Most of the classic examples of dynamic programming algorithms have run-times such as $n$ or $n^2$. Are there any natural examples with a $O(n \log n)$ run-time?
One natural example is finding the longest increasing subsequence of a sequence of $n$ numbers. Candidate subsequences can be linked in the input sequence. This is a fairly common exercise, and works for other type of subsequences, too. It is actually the exercise 15.4-6 in the 3rd edition of the Cormen et al. book too. For an algorithm, see Section 2.2 in these notes.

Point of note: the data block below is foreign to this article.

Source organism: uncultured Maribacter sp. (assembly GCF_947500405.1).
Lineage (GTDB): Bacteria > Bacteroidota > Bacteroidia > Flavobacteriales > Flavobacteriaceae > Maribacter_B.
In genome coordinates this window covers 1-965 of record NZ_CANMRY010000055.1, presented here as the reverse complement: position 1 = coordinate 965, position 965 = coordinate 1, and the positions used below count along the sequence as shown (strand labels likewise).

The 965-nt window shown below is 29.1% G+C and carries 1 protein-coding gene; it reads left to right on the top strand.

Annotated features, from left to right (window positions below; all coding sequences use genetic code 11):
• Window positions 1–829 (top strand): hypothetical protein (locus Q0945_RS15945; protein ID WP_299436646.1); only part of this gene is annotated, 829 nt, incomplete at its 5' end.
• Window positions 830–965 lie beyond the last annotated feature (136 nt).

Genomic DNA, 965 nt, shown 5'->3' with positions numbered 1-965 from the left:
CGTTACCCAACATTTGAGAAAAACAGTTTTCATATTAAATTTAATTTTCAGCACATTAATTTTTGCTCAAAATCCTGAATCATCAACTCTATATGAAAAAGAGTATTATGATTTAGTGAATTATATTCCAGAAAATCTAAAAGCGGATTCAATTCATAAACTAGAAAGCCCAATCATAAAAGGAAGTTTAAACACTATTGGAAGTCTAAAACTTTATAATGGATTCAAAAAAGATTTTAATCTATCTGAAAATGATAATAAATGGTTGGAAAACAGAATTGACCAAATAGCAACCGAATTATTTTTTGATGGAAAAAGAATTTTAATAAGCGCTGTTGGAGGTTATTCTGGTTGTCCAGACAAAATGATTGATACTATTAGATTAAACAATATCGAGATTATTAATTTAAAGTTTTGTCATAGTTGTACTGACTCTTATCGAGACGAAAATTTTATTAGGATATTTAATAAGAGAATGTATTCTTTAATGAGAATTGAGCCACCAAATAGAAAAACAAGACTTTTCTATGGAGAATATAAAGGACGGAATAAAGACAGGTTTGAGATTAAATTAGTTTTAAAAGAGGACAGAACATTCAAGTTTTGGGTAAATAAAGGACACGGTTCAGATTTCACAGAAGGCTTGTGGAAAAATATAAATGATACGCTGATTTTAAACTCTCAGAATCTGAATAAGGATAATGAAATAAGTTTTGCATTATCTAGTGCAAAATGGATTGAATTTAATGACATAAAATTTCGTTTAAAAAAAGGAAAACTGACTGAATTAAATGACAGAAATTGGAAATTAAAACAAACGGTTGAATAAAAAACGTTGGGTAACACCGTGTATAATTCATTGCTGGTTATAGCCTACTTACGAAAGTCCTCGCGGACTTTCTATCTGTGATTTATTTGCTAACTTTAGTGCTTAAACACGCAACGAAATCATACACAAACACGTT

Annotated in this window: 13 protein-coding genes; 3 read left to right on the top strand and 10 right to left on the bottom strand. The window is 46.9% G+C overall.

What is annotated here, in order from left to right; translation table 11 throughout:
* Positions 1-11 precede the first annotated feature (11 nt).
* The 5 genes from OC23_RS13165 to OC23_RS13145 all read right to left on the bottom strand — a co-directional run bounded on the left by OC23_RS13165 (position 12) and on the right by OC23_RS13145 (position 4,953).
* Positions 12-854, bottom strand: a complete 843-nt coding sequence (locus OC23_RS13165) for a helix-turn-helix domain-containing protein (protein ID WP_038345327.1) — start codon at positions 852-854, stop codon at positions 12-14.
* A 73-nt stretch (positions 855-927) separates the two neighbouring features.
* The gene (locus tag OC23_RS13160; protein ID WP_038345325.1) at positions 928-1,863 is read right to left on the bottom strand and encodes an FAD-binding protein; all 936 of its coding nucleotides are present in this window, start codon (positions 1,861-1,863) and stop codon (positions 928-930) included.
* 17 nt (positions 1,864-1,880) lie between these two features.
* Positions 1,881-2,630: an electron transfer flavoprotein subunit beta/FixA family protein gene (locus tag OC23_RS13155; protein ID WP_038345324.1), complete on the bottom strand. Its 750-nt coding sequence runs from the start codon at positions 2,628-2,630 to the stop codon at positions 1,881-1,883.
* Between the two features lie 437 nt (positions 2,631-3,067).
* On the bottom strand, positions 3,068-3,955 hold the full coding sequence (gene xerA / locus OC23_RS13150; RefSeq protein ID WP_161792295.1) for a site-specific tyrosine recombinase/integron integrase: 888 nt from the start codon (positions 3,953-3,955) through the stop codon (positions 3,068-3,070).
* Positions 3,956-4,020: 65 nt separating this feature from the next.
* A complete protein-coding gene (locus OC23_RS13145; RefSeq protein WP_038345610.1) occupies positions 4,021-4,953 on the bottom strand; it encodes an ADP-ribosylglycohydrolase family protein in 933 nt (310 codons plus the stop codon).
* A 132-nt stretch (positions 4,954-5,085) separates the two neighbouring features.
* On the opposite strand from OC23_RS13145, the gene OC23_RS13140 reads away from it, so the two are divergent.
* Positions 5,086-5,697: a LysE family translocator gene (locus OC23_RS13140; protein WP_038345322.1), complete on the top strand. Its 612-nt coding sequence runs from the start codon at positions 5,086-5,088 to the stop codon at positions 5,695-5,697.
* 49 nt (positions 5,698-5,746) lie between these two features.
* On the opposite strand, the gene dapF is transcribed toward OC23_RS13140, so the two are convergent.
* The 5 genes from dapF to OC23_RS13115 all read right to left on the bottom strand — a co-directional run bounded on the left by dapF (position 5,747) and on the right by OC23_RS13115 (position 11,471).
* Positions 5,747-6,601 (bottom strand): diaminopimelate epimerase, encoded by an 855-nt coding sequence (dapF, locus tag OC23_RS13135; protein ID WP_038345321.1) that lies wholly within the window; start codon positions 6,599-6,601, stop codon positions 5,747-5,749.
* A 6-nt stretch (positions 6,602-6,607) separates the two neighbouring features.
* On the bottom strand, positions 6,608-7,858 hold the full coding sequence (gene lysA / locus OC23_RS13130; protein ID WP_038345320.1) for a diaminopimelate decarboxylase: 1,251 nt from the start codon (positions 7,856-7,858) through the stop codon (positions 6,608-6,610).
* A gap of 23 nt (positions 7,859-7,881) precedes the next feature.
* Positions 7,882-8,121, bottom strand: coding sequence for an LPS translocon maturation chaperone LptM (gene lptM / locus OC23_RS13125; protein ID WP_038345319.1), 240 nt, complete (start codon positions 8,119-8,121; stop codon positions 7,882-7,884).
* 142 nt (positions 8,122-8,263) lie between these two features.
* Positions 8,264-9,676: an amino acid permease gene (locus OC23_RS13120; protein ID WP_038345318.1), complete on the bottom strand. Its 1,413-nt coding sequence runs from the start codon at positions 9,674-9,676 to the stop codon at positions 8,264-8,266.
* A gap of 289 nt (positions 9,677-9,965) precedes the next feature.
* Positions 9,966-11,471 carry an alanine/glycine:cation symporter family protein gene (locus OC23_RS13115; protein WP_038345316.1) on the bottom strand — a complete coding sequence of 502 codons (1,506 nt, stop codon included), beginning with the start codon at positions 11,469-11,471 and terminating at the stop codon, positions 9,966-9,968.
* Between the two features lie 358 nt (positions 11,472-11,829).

To expand on my comment:
While sorting is not doing a "table lookup", remember the actual definition of DP:
Method for solving problems that have optimal substructure.
We see that a divide-and-conquer approach for sorting satisfies this.